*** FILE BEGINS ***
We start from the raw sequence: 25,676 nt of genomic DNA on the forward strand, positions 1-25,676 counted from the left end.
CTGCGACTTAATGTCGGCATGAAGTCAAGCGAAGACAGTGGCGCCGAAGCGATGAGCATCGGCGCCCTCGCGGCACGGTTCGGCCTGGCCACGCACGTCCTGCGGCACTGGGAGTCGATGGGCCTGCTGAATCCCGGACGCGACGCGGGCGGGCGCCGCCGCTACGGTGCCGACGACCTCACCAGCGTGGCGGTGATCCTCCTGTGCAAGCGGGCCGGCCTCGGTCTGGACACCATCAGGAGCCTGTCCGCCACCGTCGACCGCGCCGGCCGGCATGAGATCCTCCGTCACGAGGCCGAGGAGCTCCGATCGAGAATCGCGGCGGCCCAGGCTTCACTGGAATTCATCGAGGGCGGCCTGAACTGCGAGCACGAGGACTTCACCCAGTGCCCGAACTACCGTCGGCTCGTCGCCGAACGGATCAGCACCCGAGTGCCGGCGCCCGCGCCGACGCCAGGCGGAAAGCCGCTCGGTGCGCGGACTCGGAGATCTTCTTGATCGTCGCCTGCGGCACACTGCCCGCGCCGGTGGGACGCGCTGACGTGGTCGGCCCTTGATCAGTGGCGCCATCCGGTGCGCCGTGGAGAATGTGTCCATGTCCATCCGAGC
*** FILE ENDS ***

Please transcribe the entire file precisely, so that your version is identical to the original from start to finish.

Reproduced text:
We start from the raw sequence: 25,676 nt of genomic DNA on the forward strand, positions 1-25,676 counted from the left end.
CTGCGACTTAATGTCGGCATGAAGTCAAGCGAAGACAGTGGCGCCGAAGCGATGAGCATCGGCGCCCTCGCGGCACGGTTCGGCCTGGCCACGCACGTCCTGCGGCACTGGGAGTCGATGGGCCTGCTGAATCCCGGACGCGACGCGGGCGGGCGCCGCCGCTACGGTGCCGACGACCTCACCAGCGTGGCGGTGATCCTCCTGTGCAAGCGGGCCGGCCTCGGTCTGGACACCATCAGGAGCCTGTCCGCCACCGTCGACCGCGCCGGCCGGCATGAGATCCTCCGTCACGAGGCCGAGGAGCTCCGATCGAGAATCGCGGCGGCCCAGGCTTCACTGGAATTCATCGAGGGCGGCCTGAACTGCGAGCACGAGGACTTCACCCAGTGCCCGAACTACCGTCGGCTCGTCGCCGAACGGATCAGCACCCGAGTGCCGGCGCCCGCGCCGACGCCAGGCGGAAAGCCGCTCGGTGCGCGGACTCGGAGATCTTCTTGATCGTCGCCTGCGGCACACTGCCCGCGCCGGTGGGACGCGCTGACGTGGTCGGCCCTTGATCAGTGGCGCCATCCGGTGCGCCGTGGAGAATGTGTCCATGTCCATCCGAGC